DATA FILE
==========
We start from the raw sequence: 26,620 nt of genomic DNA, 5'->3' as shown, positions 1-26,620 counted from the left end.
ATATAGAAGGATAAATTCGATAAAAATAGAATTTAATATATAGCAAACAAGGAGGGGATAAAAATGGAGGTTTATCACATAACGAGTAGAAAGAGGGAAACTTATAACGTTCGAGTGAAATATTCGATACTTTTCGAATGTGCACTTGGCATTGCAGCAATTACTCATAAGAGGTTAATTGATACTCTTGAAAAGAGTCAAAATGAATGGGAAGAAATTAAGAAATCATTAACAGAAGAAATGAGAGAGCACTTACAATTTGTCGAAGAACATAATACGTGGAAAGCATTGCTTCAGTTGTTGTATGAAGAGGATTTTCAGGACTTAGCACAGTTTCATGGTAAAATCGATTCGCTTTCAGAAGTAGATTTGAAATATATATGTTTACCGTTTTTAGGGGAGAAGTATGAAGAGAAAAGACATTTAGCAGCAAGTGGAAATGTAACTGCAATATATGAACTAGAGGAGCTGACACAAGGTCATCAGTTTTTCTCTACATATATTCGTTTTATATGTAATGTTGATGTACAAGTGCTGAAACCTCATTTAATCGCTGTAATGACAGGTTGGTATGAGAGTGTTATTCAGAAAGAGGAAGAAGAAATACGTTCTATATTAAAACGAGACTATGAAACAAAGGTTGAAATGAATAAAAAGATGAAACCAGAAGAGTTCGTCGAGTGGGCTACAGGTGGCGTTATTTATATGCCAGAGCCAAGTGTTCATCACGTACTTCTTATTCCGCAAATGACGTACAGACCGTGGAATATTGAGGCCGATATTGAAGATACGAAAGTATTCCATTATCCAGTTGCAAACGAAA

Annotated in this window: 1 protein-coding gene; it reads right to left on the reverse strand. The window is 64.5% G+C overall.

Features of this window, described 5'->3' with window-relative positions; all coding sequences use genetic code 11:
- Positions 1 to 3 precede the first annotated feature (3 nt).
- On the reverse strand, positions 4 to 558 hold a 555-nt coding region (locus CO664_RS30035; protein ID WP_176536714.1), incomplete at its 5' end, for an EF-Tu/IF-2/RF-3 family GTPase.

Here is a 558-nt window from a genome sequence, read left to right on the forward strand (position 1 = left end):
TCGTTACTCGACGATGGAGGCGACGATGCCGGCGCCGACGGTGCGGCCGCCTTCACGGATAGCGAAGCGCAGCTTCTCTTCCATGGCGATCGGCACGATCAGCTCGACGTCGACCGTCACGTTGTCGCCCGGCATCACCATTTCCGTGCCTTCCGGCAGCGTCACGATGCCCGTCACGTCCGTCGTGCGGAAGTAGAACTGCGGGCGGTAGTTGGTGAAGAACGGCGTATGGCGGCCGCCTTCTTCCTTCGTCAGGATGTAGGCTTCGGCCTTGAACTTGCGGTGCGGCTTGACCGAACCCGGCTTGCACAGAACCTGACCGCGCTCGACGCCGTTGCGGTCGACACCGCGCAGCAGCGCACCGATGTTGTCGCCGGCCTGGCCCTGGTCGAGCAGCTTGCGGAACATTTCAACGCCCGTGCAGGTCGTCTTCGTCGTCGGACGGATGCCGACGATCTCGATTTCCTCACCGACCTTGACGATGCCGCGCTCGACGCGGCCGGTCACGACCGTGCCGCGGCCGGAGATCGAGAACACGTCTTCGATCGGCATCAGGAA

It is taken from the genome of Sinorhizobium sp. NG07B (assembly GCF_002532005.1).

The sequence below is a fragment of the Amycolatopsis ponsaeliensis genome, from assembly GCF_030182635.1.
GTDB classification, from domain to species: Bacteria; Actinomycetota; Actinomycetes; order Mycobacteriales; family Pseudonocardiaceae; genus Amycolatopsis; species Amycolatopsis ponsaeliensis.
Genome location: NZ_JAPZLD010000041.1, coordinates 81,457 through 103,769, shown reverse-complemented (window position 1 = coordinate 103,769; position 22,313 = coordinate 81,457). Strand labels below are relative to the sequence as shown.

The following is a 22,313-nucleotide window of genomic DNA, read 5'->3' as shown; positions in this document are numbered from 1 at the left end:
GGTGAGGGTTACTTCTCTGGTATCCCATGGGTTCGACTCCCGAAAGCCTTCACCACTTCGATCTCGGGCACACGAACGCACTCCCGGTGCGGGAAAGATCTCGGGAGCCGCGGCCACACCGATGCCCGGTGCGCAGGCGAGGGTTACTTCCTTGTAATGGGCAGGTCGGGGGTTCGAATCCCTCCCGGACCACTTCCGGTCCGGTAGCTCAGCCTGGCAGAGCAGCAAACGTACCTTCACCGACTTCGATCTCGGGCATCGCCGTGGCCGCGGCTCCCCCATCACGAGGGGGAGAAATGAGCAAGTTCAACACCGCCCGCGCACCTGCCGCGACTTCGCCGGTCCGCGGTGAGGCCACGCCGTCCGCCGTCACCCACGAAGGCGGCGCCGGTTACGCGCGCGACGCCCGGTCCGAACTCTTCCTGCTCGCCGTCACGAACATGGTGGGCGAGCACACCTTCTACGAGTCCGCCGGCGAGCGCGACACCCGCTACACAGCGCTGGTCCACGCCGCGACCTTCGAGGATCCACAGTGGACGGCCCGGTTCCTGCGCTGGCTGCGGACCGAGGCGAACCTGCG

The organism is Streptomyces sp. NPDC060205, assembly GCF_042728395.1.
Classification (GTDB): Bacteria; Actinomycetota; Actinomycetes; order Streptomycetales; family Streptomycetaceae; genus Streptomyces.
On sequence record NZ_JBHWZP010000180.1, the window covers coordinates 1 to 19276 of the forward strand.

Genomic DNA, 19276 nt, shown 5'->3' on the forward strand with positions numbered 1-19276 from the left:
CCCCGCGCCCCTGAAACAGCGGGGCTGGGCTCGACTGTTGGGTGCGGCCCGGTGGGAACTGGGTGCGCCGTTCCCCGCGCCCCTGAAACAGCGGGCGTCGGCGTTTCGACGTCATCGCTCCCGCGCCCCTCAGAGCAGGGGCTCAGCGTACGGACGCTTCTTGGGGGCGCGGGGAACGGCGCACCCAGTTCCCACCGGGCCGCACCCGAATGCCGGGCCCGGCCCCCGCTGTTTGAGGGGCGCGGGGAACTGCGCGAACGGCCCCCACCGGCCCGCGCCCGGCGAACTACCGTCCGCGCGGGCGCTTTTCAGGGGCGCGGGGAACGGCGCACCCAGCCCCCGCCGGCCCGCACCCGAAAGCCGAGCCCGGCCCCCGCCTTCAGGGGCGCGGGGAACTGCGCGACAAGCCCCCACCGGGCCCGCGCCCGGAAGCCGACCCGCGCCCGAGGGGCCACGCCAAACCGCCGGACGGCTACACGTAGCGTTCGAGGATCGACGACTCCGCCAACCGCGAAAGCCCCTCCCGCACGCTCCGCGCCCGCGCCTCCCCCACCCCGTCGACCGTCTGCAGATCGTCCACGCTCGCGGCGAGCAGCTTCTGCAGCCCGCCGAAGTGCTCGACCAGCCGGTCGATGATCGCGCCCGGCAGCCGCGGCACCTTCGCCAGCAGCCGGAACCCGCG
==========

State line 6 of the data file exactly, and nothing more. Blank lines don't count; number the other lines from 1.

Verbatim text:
- On the reverse strand, positions 4 to 558 hold a 555-nt coding region (locus CO664_RS30035; protein ID WP_176536714.1), incomplete at its 5' end, for an EF-Tu/IF-2/RF-3 family GTPase.